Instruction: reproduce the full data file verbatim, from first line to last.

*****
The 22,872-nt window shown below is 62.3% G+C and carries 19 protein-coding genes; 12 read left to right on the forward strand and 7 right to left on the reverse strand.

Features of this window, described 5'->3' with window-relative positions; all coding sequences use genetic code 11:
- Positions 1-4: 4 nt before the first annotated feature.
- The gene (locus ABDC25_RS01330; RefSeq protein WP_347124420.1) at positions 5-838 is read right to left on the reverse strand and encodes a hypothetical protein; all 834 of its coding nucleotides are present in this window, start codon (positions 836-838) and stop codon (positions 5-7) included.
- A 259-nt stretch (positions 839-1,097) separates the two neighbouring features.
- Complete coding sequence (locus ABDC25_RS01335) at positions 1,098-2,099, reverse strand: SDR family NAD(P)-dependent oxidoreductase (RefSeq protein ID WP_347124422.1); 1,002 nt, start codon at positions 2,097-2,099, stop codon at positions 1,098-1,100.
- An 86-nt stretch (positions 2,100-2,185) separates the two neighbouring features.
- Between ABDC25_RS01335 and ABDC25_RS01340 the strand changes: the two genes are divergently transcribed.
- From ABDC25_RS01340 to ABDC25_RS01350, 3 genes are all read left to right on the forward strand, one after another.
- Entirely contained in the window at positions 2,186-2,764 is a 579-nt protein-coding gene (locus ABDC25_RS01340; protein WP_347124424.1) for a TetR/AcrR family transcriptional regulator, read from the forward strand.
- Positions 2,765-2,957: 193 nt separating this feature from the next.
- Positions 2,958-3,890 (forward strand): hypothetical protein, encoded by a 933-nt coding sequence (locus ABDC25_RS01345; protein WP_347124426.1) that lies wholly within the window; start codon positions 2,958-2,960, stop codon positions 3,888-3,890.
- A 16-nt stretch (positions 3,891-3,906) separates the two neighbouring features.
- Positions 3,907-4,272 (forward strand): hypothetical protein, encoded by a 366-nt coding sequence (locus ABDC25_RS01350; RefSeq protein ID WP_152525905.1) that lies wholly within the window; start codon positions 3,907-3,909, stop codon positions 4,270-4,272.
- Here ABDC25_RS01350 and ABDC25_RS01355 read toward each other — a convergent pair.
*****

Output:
The 22,872-nt window shown below is 62.3% G+C and carries 19 protein-coding genes; 12 read left to right on the forward strand and 7 right to left on the reverse strand.

Features of this window, described 5'->3' with window-relative positions; all coding sequences use genetic code 11:
- Positions 1-4: 4 nt before the first annotated feature.
- The gene (locus ABDC25_RS01330; RefSeq protein WP_347124420.1) at positions 5-838 is read right to left on the reverse strand and encodes a hypothetical protein; all 834 of its coding nucleotides are present in this window, start codon (positions 836-838) and stop codon (positions 5-7) included.
- A 259-nt stretch (positions 839-1,097) separates the two neighbouring features.
- Complete coding sequence (locus ABDC25_RS01335) at positions 1,098-2,099, reverse strand: SDR family NAD(P)-dependent oxidoreductase (RefSeq protein ID WP_347124422.1); 1,002 nt, start codon at positions 2,097-2,099, stop codon at positions 1,098-1,100.
- An 86-nt stretch (positions 2,100-2,185) separates the two neighbouring features.
- Between ABDC25_RS01335 and ABDC25_RS01340 the strand changes: the two genes are divergently transcribed.
- From ABDC25_RS01340 to ABDC25_RS01350, 3 genes are all read left to right on the forward strand, one after another.
- Entirely contained in the window at positions 2,186-2,764 is a 579-nt protein-coding gene (locus ABDC25_RS01340; protein WP_347124424.1) for a TetR/AcrR family transcriptional regulator, read from the forward strand.
- Positions 2,765-2,957: 193 nt separating this feature from the next.
- Positions 2,958-3,890 (forward strand): hypothetical protein, encoded by a 933-nt coding sequence (locus ABDC25_RS01345; protein WP_347124426.1) that lies wholly within the window; start codon positions 2,958-2,960, stop codon positions 3,888-3,890.
- A 16-nt stretch (positions 3,891-3,906) separates the two neighbouring features.
- Positions 3,907-4,272 (forward strand): hypothetical protein, encoded by a 366-nt coding sequence (locus ABDC25_RS01350; RefSeq protein ID WP_152525905.1) that lies wholly within the window; start codon positions 3,907-3,909, stop codon positions 4,270-4,272.
- Here ABDC25_RS01350 and ABDC25_RS01355 read toward each other — a convergent pair.